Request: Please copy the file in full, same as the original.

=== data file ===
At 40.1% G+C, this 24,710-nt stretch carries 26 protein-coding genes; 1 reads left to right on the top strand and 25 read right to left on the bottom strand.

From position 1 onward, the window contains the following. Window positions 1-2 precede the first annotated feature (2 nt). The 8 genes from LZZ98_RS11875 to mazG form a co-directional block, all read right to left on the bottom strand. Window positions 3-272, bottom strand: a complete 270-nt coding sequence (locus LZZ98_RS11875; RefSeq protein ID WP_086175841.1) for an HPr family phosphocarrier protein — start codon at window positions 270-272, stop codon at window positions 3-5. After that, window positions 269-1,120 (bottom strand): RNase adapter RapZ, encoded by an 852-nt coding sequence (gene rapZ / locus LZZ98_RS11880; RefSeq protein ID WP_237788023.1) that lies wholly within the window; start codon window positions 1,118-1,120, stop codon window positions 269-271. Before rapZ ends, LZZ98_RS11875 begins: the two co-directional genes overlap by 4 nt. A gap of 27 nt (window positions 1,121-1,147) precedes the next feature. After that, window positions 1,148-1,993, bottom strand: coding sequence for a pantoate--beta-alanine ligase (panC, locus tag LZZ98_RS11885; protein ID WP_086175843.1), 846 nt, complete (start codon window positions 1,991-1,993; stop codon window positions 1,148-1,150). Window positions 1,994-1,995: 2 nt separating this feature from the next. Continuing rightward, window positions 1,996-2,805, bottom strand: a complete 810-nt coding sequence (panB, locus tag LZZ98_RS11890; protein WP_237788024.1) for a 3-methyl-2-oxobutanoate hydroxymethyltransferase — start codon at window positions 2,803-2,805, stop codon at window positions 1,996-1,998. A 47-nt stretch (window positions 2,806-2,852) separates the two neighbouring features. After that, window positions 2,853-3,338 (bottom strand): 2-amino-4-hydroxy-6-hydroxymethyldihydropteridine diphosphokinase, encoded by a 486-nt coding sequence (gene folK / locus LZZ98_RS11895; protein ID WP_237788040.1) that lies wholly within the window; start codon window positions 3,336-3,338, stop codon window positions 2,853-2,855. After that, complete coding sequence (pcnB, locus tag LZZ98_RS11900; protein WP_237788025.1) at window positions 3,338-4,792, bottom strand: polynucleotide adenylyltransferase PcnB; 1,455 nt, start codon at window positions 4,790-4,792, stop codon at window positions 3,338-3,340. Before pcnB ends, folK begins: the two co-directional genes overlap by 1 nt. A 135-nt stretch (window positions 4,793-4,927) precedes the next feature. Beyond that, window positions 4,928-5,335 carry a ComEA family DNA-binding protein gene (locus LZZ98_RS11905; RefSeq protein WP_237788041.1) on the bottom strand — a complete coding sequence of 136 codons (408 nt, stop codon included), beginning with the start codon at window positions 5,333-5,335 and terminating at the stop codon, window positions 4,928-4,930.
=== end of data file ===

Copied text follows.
At 40.1% G+C, this 24,710-nt stretch carries 26 protein-coding genes; 1 reads left to right on the top strand and 25 read right to left on the bottom strand.

From position 1 onward, the window contains the following. Window positions 1-2 precede the first annotated feature (2 nt). The 8 genes from LZZ98_RS11875 to mazG form a co-directional block, all read right to left on the bottom strand. Window positions 3-272, bottom strand: a complete 270-nt coding sequence (locus LZZ98_RS11875; RefSeq protein ID WP_086175841.1) for an HPr family phosphocarrier protein — start codon at window positions 270-272, stop codon at window positions 3-5. After that, window positions 269-1,120 (bottom strand): RNase adapter RapZ, encoded by an 852-nt coding sequence (gene rapZ / locus LZZ98_RS11880; RefSeq protein ID WP_237788023.1) that lies wholly within the window; start codon window positions 1,118-1,120, stop codon window positions 269-271. Before rapZ ends, LZZ98_RS11875 begins: the two co-directional genes overlap by 4 nt. A gap of 27 nt (window positions 1,121-1,147) precedes the next feature. After that, window positions 1,148-1,993, bottom strand: coding sequence for a pantoate--beta-alanine ligase (panC, locus tag LZZ98_RS11885; protein ID WP_086175843.1), 846 nt, complete (start codon window positions 1,991-1,993; stop codon window positions 1,148-1,150). Window positions 1,994-1,995: 2 nt separating this feature from the next. Continuing rightward, window positions 1,996-2,805, bottom strand: a complete 810-nt coding sequence (panB, locus tag LZZ98_RS11890; protein WP_237788024.1) for a 3-methyl-2-oxobutanoate hydroxymethyltransferase — start codon at window positions 2,803-2,805, stop codon at window positions 1,996-1,998. A 47-nt stretch (window positions 2,806-2,852) separates the two neighbouring features. After that, window positions 2,853-3,338 (bottom strand): 2-amino-4-hydroxy-6-hydroxymethyldihydropteridine diphosphokinase, encoded by a 486-nt coding sequence (gene folK / locus LZZ98_RS11895; protein ID WP_237788040.1) that lies wholly within the window; start codon window positions 3,336-3,338, stop codon window positions 2,853-2,855. After that, complete coding sequence (pcnB, locus tag LZZ98_RS11900; protein WP_237788025.1) at window positions 3,338-4,792, bottom strand: polynucleotide adenylyltransferase PcnB; 1,455 nt, start codon at window positions 4,790-4,792, stop codon at window positions 3,338-3,340. Before pcnB ends, folK begins: the two co-directional genes overlap by 1 nt. A 135-nt stretch (window positions 4,793-4,927) precedes the next feature. Beyond that, window positions 4,928-5,335 carry a ComEA family DNA-binding protein gene (locus LZZ98_RS11905; RefSeq protein WP_237788041.1) on the bottom strand — a complete coding sequence of 136 codons (408 nt, stop codon included), beginning with the start codon at window positions 5,333-5,335 and terminating at the stop codon, window positions 4,928-4,930.